Enzymes in the Plastics Industry
Methodologies for the Washing Process of Recycled Materials
Enzymes in the plastics sector help to develop sustainable processes. The Spanish research association Aimplas, Valencia, has involved them in the synthesis of polymers, thus avoiding the use of metal catalysts. They are also being used in new methodologies for the washing process of recycled materials, including the complex separation of multilayers. In addition, it is also being assessed how different enzymes act in the compost biodegradation process of polymers of different nature.
Aimplas, the Plastics Technology Centre, is carrying out the Enplast project, supported by the Valencian Institute of Business Competitiveness (IVACE), whose main objective is developing new processes more sustainable for the manufacturing, recycling and composting of plastics.
Supported by the Valencian institute of business competitiveness (IVACE) and cofounded by EU ERDF funds within the 2014-2020 ERDF Operational Programme for the Valencian Region, the Enzplast project pursues three objectives: the first one is related to the challenge of implementing synthetic routes to obtain plastics safer for the health of people and eco-friendlier. For that purpose, enzymes will be used instead of metal catalysts, which have an associated toxicity. Furthermore, these solutions involve other clear advantages in the polymerization process, since they require reaction temperatures lower than those required when using conventional catalysis and they minimize the use of organic solvents with the subsequent reduction in emissions.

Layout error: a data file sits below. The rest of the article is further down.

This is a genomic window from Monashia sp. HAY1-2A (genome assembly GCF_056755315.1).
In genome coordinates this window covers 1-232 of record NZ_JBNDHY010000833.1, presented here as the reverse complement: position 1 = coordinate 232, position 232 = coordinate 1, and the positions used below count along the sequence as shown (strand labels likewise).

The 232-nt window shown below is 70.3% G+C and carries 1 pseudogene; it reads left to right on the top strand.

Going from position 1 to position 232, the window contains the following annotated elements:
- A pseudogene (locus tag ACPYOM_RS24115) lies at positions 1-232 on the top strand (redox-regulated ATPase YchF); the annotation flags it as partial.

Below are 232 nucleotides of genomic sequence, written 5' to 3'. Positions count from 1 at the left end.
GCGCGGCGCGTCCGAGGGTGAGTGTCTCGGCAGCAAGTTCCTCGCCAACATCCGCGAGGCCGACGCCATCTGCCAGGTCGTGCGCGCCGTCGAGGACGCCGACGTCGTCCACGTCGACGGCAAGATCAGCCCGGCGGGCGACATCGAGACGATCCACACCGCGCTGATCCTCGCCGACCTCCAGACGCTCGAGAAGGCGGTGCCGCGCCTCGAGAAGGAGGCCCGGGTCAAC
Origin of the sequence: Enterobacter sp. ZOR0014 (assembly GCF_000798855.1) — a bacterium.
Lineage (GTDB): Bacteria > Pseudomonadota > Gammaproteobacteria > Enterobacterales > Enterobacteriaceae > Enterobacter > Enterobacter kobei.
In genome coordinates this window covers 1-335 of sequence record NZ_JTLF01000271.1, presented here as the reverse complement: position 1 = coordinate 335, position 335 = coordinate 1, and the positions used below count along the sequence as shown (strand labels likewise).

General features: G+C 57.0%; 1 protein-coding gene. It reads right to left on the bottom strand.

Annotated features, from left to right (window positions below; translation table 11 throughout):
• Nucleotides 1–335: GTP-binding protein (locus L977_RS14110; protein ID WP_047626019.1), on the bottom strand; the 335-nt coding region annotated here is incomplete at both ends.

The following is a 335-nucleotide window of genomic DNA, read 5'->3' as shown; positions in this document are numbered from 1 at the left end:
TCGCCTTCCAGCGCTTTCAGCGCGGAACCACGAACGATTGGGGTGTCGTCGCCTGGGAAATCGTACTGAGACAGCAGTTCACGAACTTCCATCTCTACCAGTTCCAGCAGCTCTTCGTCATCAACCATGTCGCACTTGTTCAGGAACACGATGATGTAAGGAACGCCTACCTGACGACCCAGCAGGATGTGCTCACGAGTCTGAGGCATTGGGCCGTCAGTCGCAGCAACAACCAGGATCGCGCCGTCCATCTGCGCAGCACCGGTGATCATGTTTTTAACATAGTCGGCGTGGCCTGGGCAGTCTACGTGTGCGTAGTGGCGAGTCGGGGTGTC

Enzymes Remove Odors
Secondly, a procedure to use it in the recycling process is being developed, in which enzymes will be incorporated in the washing stage to remove its odour and its efficiency in the separation of multilayer materials will be studied, which are currently relevant challenges. In this sense, the type of industrial sectors to benefit from this innovative solution (dairy, meat and fish wastes) has been established, determining the families of key compounds that produce odour problems. In this way, we will be able to select the most suitable enzymes or groups of enzymes with criteria.
Finally, the effectiveness of different enzymes in the biodegradation process for several different bioplastics is being studied. For this, the selected enzymes will be added into the biodegradation process both under aerobic and anaerobic digestion conditions.
Aimplas is a non-profit research association with the objective of operating as a technological partner for enterprises from the plastics industry and thus offering them integral and customized solutions by coordinating research, development and innovation projects as well as technological services (analysis and testing, technical assistance, training as well as competitive and strategic intelligence). www.aimplas.net